Quaker Faces Class-Action Lawsuit Over Data BreachJanuary 29th, 2024 by Editor
After an unauthorized user accessed files on Quaker Window Products’ computer network, one of the company’s former employees has filed a class action complaint against the company. According to a Notice of Data Security Incident filed by the company with Maine’s attorney general, the potentially affected information varied by individual but may include names, addresses and Social Security numbers. A data breach notification posted to the attorney general’s website says around 11,000 individuals were affected by the event, which occurred Nov. 25, 2023. According to the notice, the company immediately initiated an investigation.
Following the data breach, a class action complaint was filed January 18, 2024, in the U.S. District Court for the Western District of Missouri, Central Division, by Kylie Noakes, one of the company’s former employees. According to the complaint, Quaker immediately “engaged cybersecurity experts to assist with the process.” By December 22, 2023, the company had identified those whose data had been compromised and “took steps to obtain addresses for those individuals whose information was involved,” including contacting them by letter starting on December 29, legal documents say.
“Quaker takes data security seriously. Upon learning of the network security incident, Quaker acted promptly to minimize any disruption to our operations, while investigating and mitigating the effects of the incident,” Bill Sifflard, Quaker’s chief marketing officer, told [DWM]. “During the investigation, Quaker took prompt action to notify anyone who was potentially affected by the incident and offered them free access to credit monitoring and identity protection services out of abundance of caution. Due to pending class action litigation, Quaker has no further comment to provide at this time.”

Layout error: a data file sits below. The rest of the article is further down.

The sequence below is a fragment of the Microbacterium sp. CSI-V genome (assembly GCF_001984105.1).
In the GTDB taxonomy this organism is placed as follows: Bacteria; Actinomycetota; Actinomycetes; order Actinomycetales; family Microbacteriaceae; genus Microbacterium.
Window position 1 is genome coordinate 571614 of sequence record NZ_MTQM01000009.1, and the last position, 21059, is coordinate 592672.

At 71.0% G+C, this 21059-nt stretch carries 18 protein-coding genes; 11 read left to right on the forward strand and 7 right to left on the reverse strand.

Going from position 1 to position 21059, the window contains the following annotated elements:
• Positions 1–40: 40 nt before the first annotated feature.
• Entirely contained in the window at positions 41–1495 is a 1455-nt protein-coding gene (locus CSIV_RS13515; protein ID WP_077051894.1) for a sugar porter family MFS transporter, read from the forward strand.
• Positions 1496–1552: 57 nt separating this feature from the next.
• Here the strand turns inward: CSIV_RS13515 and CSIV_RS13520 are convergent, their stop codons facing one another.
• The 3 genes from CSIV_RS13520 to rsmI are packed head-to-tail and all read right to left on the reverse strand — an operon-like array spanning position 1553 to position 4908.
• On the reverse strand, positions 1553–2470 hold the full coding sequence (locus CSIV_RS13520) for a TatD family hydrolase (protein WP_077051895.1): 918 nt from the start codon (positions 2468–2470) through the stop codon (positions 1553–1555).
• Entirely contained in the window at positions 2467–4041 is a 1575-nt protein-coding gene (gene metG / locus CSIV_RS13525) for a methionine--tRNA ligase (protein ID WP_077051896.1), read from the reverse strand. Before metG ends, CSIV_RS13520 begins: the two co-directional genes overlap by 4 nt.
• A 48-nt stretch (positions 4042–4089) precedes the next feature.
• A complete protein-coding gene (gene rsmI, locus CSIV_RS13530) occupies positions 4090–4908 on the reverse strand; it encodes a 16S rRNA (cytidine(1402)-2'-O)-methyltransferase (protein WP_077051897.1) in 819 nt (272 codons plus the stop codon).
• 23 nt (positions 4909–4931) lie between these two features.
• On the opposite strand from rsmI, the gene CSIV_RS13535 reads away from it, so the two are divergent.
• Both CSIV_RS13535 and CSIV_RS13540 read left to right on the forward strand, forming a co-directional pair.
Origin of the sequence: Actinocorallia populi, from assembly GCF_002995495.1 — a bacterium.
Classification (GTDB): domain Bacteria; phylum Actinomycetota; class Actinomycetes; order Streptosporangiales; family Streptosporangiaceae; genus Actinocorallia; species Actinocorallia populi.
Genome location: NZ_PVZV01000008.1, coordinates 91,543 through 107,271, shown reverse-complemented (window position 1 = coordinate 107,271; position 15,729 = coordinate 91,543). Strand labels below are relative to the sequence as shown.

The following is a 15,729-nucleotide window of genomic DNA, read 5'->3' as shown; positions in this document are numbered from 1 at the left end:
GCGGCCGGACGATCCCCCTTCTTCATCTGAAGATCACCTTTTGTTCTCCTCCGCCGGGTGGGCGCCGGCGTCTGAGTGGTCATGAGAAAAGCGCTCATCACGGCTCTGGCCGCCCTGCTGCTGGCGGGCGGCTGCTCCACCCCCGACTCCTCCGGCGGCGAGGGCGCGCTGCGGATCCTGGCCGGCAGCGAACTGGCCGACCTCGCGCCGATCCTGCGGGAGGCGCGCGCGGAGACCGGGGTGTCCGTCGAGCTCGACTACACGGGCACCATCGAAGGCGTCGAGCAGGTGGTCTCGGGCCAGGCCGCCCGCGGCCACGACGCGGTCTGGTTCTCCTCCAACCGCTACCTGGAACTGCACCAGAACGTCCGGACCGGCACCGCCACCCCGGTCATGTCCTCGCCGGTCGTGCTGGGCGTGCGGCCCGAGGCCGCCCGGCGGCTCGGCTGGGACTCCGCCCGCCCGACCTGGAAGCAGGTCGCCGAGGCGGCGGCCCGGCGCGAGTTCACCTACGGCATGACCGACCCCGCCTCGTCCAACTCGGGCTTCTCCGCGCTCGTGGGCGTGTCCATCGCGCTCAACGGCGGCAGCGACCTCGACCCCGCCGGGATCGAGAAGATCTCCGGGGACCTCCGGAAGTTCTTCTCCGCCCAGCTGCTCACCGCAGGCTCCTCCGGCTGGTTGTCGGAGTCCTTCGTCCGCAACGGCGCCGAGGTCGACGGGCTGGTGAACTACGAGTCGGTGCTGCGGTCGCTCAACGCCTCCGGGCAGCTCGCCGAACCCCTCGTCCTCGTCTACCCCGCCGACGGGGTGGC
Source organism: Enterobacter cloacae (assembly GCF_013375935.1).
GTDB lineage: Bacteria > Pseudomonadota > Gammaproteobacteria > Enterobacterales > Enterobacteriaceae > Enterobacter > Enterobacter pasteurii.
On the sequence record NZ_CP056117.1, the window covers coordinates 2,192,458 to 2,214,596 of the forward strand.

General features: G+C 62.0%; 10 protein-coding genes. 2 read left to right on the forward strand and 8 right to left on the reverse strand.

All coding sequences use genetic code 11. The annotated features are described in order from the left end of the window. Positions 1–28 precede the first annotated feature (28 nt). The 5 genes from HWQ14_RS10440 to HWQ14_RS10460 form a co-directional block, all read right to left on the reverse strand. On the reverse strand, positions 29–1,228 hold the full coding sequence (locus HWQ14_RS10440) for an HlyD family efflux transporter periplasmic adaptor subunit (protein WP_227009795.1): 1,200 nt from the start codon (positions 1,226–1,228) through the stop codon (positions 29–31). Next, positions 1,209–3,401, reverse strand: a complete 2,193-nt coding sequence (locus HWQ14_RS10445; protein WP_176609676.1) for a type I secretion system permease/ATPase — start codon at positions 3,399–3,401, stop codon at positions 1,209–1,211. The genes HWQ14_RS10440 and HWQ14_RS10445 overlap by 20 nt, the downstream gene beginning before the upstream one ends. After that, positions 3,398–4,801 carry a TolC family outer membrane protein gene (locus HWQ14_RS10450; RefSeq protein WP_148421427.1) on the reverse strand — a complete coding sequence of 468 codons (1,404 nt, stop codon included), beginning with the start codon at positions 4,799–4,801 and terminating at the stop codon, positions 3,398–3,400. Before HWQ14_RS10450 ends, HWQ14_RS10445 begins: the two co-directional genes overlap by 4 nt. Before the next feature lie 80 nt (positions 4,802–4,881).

Noakes accuses the company of failing “to properly secure and safeguard plaintiff’s and other similarly situated employees’ and customers’ sensitive information.” Specifically, the complaint alleges Quaker “failed to adequately protect plaintiff’s and class members [personally identifiable information (PII)]––and failed to even encrypt or redact this highly sensitive information.” She alleges that because of the data breach, she and “all others similarly situated” have suffered an “invasion of privacy; theft of PII; lost or diminished value of PII; lost time and opportunity costs associated with attempting to mitigate the actual consequences of the data breach; loss of benefit of the bargain; lost opportunity costs associated with attempting to mitigate the actual consequences of the data breach; and the continued and certainly increased risk to their PII.”
Her representation also alleges that the information that was initially compromised “remains unencrypted and available for unauthorized third parties to access and abuse” and “remains backed up in [Quaker]’s possession and is subject to further unauthorized disclosures so long as [Quaker] fails to undertake appropriate and adequate measures to protect the PII” as outlined by the Federal Trade Commission.
Ultimately, the lawsuit alleges negligence, negligence per se, breach of implied contract, and unjust enrichment. At this early stage of the lawsuit, the complaint is asking for six things:
Going forward, Noakes and her representation are asking for a jury trial to settle the matter.